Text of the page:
Hamid’s Shadow: Karzai Confidant Takes Aim at Afghan Presidency

Published on Spiegel Online International, by Susanne Koelbl, March 27, 2014 (Photo Gallery - Translated from the German by Charles Hawley).

Zalmai Rassoul has long been a close political ally of Afghan President Hamid Karzai. Now, he is campaigning to succeed his mentor. With Karzai backing Rassoul, many believe the outgoing leader is seeking to retain his influence … //

… Security Questions:  

  • The Taliban, too, will influence the election in their own way. In southern Afghanistan, they have threatened to attack those attempting to cast their ballots and Taliban militants even stormed an election commission office in Kabul on Tuesday, killing at least six. Eleven other people were killed in two different suicide attacks on the same day, underscoring the widespread violence that has swelled as the vote approaches. Last Thursday, a Taliban attack on a Jalalabad police station left 18 people dead. The bloodshed has once again raised the question as to how Afghanistan can ever move toward prosperity and attract outside investment in the absence of at least a modicum of security.
  • Incumbent Karzai is not running again, prohibited by the constitution of serving a third straight term. And as the end of his presidency rapidly approaches, the 56-year-old has become embittered, frustrated and angry. He feels betrayed by the Americans, with the primary disputes being terrorism the unresolved conflict with Afghanistan’s neighbor Pakistan. The Taliban have long sought refuge across the border following attacks and continue to do so today.
  • The Americans, Karzai complains, have failed to exert sufficient pressure on the Pakistani government in Islamabad and only fight terrorists in his own country, and not on the other side of the border. That is also one reason why he has refused to sign the agreement allowing for US troops to continue being stationed in Afghanistan beyond the end of this year, the so-called bilateral security agreement.
  • Karzai’s favorite in the campaign is his former foreign minister, Zalmai Rassoul, even though the outgoing president’s two older brothers, Qayum, 57, and Mahmoud, 58, both see themselves as worthy successors. Mahmoud emphasizes the economic opportunities available in Afghanistan. “A businessman like me would be a good choice,” he says during an interview at his house — invisible behind high security walls — in the Sherpur district of Kabul. A glass bowl in front of him is overflowing with fruits and sweets to offer to the myriad guests he receives daily. “In the final analysis, isn’t it about the economy, about money?”
  • For years, though, Mahmoud has been criticized over his opaque business dealings, with perhaps the most bizarre incident being his involvement with the scandal-plagued Kabul Bank. The private financial institution was plundered by its own management. Hundreds of millions of dollars is said to have been embezzled — much of it hidden in airline service trollies and flown out of the country.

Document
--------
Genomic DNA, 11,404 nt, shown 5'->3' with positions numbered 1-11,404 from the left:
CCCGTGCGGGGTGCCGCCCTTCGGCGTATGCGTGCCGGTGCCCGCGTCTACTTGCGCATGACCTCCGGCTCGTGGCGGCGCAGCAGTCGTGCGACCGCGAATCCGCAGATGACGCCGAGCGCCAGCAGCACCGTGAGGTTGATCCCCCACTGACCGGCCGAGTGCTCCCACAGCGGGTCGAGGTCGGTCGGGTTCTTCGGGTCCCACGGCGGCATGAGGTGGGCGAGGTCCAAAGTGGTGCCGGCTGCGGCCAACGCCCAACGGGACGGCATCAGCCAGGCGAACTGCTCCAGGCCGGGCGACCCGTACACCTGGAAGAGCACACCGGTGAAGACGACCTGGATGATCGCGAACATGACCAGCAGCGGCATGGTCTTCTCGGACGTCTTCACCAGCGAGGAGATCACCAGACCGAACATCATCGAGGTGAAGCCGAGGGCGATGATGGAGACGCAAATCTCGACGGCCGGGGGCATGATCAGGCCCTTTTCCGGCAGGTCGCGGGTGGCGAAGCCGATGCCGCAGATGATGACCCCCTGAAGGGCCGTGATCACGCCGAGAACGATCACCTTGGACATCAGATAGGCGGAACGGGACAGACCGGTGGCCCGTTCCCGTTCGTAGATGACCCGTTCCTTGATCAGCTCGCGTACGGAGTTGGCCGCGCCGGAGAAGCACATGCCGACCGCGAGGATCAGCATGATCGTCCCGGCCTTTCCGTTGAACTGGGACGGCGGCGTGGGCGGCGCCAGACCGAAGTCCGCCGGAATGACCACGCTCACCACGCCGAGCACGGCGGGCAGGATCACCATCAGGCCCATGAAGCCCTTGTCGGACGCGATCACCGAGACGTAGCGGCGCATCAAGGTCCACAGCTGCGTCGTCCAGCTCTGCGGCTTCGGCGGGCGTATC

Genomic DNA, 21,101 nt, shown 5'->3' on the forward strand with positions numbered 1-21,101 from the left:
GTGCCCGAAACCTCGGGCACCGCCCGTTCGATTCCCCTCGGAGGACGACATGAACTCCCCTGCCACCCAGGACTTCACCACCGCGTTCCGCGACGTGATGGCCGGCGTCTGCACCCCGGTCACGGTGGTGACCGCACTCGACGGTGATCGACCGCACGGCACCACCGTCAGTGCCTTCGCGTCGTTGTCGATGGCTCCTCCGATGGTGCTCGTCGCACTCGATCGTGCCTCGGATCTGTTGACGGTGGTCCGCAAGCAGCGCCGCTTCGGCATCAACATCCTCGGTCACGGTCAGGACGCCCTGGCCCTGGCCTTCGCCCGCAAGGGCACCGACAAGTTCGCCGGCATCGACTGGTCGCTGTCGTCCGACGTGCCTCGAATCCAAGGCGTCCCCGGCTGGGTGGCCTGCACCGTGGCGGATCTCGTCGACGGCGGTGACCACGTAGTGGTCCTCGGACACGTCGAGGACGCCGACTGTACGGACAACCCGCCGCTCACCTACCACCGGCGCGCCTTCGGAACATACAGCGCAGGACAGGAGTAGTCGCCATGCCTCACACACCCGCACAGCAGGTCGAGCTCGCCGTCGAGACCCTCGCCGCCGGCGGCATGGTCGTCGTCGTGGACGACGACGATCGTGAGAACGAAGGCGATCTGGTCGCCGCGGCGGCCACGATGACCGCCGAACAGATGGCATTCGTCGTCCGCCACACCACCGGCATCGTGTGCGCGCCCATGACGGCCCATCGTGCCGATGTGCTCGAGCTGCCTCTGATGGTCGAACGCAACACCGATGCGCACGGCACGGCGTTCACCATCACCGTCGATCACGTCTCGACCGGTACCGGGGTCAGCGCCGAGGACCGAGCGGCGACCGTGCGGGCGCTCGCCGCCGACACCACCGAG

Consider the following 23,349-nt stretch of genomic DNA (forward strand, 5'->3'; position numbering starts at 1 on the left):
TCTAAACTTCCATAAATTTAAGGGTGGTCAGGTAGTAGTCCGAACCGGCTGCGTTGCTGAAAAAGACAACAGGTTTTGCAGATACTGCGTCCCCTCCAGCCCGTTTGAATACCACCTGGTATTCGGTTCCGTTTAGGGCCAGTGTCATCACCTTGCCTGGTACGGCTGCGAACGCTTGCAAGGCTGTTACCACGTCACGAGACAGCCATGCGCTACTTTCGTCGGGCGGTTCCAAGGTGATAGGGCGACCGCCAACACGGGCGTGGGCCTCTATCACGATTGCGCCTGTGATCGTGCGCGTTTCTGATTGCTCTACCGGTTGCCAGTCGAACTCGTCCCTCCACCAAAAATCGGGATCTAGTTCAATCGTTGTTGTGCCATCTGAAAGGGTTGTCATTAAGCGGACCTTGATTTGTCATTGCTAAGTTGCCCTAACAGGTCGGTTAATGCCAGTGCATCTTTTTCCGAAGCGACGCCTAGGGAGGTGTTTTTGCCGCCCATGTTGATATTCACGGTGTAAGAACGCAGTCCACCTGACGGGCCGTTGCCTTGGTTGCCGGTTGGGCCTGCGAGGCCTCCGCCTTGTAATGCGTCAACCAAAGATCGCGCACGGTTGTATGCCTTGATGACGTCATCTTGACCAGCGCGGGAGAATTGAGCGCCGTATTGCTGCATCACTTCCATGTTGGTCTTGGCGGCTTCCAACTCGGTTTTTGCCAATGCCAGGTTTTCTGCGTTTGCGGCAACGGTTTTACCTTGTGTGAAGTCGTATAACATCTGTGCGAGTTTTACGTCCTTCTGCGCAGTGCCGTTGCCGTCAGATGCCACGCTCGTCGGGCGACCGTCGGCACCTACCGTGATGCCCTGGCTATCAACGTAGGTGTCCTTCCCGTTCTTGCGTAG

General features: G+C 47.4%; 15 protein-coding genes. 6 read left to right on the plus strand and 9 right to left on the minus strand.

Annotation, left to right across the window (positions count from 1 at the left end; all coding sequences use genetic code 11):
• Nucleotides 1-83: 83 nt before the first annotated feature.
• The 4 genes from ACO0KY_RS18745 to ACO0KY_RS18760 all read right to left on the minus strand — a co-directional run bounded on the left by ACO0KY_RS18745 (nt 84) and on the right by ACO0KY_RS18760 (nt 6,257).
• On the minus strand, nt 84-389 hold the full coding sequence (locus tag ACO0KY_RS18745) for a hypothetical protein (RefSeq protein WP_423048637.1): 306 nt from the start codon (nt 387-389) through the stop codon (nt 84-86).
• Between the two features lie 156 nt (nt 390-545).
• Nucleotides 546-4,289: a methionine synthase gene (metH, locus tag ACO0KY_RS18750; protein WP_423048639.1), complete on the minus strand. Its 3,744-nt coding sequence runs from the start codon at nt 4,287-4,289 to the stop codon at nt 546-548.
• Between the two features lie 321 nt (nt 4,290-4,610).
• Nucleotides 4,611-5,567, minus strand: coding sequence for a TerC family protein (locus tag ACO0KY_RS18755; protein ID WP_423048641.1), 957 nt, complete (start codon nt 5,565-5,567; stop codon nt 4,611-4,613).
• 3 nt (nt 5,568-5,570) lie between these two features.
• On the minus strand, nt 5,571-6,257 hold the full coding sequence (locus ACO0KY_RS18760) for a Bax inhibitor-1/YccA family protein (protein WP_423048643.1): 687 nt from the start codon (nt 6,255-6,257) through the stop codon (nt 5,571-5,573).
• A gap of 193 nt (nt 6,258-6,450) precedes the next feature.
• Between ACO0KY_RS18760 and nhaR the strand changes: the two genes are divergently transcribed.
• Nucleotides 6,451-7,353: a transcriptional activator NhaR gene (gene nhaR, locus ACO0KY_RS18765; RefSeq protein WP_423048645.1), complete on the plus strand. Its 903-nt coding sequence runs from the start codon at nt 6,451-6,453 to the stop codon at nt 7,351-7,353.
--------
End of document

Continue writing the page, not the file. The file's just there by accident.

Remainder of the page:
• The relationship between President Karzai and Mahmoud is considered tense, though Hamid has consistently allowed his brother to move on. Karzai confidants say that the president considers the corruption allegations against his family to be politically motivated, a kind of psychological warfare waged by the Americans. He believes that US officials feed information to the media in an attempt to damage him.

It Was All Ugly: … //

… ATMs and Shopping Malls: … //

… Karzai’s Ongoing Influence:

  • Challenger Abdullah Abdullah suspects that the maneuver is part of the president’s grand plan. In the history of Afghanistan, brothers have often murdered brothers, sons have killed their fathers and fathers have eliminated their sons, Abdullah says. “Karzai doesn’t trust Mahmoud and Qayum and believes it will be easier to control Zalmai Rassoul.” But whoever governs in the future, will have to reckon with the ongoing influence of Karzai.
  • The stadium of Nangarhar is immediately behind the governor’s residence. The freshly renovated building is painted a friendly yellow, punctuated by blue sun umbrellas and surrounded by a garden; even the turquoise swimming pool has been redone. It was once the royal family’s winter residence.
  • Thousands of people have gathered on the grass of the sports facility, most of them are young. Many of them are participating in their first ever campaign event. When the candidates appear, they grab for their mobile phones, hoping to take a picture of Rassoul and Habiba Sarabi, who Rassoul introduces as his vice presidential candidate. Currently, she is the only woman in this campaign of nine presidential candidates with a chance of winning. But Zia Massud, the brother of the late Northern Alliance commander Ahmed Shah Massud, is greeted with the most frenetic applause. Ahmed Shah Massud fought the Taliban for years before al-Qaida militants assassinated him two days before Sept. 11, 2001.
  • Then, the national anthem is played. Rassoul is now wearing a huge turban, a sign of recognition for his leadership. Everyone stands; the event feels celebratory. The police seem to have the security for the event under control; not a single soldier from the international protection force is to be seen. Finally, young Islamic Republic of Afghanistan has indeed transformed into a state. It is instable, fragile and corrupt, but it is no longer quite so easy to knock over.

(full text).


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